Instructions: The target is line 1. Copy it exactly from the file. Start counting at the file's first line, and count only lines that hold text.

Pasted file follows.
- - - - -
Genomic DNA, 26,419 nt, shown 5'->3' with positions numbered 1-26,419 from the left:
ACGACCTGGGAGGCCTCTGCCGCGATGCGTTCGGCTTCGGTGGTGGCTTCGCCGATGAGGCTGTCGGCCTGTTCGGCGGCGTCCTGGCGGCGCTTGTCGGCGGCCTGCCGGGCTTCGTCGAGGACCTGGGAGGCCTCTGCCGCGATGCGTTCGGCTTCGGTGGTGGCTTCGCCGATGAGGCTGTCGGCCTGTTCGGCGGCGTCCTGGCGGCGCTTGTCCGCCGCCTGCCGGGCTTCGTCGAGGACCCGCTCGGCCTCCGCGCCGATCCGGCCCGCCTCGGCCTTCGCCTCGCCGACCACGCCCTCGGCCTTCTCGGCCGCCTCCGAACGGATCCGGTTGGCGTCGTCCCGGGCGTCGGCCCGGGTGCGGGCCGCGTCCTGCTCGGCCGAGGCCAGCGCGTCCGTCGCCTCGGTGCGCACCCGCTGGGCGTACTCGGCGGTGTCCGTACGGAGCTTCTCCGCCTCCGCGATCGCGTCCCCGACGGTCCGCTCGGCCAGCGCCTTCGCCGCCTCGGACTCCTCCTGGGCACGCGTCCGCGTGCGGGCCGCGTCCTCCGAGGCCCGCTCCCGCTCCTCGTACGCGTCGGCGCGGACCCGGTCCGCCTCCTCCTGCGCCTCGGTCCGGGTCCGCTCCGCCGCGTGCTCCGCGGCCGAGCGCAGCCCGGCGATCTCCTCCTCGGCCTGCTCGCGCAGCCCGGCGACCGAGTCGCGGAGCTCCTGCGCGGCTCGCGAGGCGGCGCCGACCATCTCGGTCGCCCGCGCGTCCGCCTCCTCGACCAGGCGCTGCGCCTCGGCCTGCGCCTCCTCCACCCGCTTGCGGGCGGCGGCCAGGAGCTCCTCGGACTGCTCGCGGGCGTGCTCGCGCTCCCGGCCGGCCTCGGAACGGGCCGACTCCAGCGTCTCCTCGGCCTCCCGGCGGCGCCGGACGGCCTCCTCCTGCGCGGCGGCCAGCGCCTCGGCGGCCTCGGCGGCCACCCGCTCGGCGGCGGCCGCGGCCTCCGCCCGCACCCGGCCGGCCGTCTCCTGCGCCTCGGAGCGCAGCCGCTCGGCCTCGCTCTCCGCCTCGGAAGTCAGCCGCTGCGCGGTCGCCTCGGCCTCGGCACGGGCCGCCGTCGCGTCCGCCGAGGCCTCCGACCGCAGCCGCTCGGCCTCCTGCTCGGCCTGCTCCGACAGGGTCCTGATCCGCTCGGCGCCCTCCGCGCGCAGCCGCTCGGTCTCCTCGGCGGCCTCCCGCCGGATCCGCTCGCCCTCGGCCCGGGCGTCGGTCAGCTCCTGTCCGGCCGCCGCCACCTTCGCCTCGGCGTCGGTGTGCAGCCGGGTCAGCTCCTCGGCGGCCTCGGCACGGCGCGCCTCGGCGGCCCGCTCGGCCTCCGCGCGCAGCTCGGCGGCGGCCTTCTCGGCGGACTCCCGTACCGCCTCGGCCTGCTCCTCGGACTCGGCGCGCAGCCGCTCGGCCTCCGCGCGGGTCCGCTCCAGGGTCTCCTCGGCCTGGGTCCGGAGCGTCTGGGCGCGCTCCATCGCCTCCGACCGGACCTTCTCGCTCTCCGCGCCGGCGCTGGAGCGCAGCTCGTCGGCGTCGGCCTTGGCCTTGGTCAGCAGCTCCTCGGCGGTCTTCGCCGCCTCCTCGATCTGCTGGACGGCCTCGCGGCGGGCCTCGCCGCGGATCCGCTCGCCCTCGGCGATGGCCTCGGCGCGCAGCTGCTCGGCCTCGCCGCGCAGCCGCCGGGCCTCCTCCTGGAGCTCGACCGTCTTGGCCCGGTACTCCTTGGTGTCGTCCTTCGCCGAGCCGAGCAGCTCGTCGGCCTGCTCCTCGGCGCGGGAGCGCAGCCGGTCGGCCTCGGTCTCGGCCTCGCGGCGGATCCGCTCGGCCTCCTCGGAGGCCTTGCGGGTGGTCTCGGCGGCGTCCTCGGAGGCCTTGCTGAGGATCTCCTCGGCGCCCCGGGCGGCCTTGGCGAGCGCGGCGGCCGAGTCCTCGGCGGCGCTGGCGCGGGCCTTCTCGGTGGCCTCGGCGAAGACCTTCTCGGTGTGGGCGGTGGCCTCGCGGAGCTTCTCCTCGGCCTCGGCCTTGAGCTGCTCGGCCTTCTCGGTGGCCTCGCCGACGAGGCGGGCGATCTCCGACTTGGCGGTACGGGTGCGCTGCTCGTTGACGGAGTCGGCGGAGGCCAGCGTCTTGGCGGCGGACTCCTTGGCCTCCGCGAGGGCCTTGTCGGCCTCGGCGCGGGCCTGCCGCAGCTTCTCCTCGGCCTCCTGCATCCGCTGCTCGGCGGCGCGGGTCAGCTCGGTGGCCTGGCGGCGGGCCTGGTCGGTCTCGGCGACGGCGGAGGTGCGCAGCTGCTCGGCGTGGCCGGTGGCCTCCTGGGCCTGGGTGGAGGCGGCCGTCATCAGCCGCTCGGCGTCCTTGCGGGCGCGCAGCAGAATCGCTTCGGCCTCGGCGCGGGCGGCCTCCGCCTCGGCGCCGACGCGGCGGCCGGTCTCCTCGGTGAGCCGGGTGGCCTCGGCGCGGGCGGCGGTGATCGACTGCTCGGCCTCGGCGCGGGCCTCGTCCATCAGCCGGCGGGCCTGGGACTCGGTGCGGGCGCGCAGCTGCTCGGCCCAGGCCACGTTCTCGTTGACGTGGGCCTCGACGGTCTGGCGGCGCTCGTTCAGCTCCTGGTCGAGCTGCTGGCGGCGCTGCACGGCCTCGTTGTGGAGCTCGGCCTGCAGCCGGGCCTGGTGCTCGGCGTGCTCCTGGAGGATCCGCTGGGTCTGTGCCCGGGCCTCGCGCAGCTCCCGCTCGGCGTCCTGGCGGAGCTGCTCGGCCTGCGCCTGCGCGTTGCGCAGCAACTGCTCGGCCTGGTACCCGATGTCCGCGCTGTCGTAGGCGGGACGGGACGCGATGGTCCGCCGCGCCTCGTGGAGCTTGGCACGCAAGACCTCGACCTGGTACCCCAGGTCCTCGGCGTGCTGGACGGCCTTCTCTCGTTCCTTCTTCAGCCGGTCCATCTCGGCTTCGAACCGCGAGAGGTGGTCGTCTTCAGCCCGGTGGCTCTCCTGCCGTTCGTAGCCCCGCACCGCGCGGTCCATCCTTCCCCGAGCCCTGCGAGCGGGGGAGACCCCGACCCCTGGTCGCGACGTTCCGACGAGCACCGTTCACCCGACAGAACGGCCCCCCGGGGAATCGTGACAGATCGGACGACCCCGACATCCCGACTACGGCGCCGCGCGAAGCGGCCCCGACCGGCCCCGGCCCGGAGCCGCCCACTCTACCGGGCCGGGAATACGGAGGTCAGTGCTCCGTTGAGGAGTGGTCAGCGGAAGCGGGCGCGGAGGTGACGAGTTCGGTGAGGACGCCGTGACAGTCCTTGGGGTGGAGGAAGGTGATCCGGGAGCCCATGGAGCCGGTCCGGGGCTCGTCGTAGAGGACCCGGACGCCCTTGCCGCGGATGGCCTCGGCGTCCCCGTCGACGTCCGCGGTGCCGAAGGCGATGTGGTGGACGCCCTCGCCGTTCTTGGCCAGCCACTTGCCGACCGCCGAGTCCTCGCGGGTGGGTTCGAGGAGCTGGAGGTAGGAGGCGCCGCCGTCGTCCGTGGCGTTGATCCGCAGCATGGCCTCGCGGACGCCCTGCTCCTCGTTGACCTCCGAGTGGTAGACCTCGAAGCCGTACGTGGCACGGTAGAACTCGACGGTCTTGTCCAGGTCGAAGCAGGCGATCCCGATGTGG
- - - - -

Genomic DNA, 26,419 nt, shown 5'->3' with positions numbered 1-26,419 from the left: